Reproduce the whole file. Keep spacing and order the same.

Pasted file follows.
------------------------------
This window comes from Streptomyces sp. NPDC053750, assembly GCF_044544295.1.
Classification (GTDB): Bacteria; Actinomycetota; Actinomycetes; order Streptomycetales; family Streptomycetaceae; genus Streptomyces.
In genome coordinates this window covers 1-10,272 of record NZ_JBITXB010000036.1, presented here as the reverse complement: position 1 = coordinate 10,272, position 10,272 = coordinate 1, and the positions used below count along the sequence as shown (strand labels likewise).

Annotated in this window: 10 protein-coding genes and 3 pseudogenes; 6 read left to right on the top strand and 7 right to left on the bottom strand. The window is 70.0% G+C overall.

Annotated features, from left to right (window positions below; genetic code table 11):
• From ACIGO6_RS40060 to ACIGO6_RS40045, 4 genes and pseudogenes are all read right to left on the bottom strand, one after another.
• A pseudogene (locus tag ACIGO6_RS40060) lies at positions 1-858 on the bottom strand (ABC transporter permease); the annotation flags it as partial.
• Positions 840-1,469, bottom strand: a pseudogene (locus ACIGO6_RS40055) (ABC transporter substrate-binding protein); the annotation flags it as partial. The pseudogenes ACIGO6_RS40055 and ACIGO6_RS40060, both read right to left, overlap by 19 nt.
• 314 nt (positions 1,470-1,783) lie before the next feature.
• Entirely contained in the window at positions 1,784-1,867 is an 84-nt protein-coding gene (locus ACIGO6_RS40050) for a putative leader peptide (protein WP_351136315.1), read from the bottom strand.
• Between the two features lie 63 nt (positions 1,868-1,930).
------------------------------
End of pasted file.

This window comes from Streptomyces sp. NPDC053750, assembly GCF_044544295.1.
Classification (GTDB): Bacteria; Actinomycetota; Actinomycetes; order Streptomycetales; family Streptomycetaceae; genus Streptomyces.
In genome coordinates this window covers 1-10,272 of record NZ_JBITXB010000036.1, presented here as the reverse complement: position 1 = coordinate 10,272, position 10,272 = coordinate 1, and the positions used below count along the sequence as shown (strand labels likewise).

Annotated in this window: 10 protein-coding genes and 3 pseudogenes; 6 read left to right on the top strand and 7 right to left on the bottom strand. The window is 70.0% G+C overall.

Annotated features, from left to right (window positions below; genetic code table 11):
• From ACIGO6_RS40060 to ACIGO6_RS40045, 4 genes and pseudogenes are all read right to left on the bottom strand, one after another.
• A pseudogene (locus tag ACIGO6_RS40060) lies at positions 1-858 on the bottom strand (ABC transporter permease); the annotation flags it as partial.
• Positions 840-1,469, bottom strand: a pseudogene (locus ACIGO6_RS40055) (ABC transporter substrate-binding protein); the annotation flags it as partial. The pseudogenes ACIGO6_RS40055 and ACIGO6_RS40060, both read right to left, overlap by 19 nt.
• 314 nt (positions 1,470-1,783) lie before the next feature.
• Entirely contained in the window at positions 1,784-1,867 is an 84-nt protein-coding gene (locus ACIGO6_RS40050) for a putative leader peptide (protein WP_351136315.1), read from the bottom strand.
• Between the two features lie 63 nt (positions 1,868-1,930).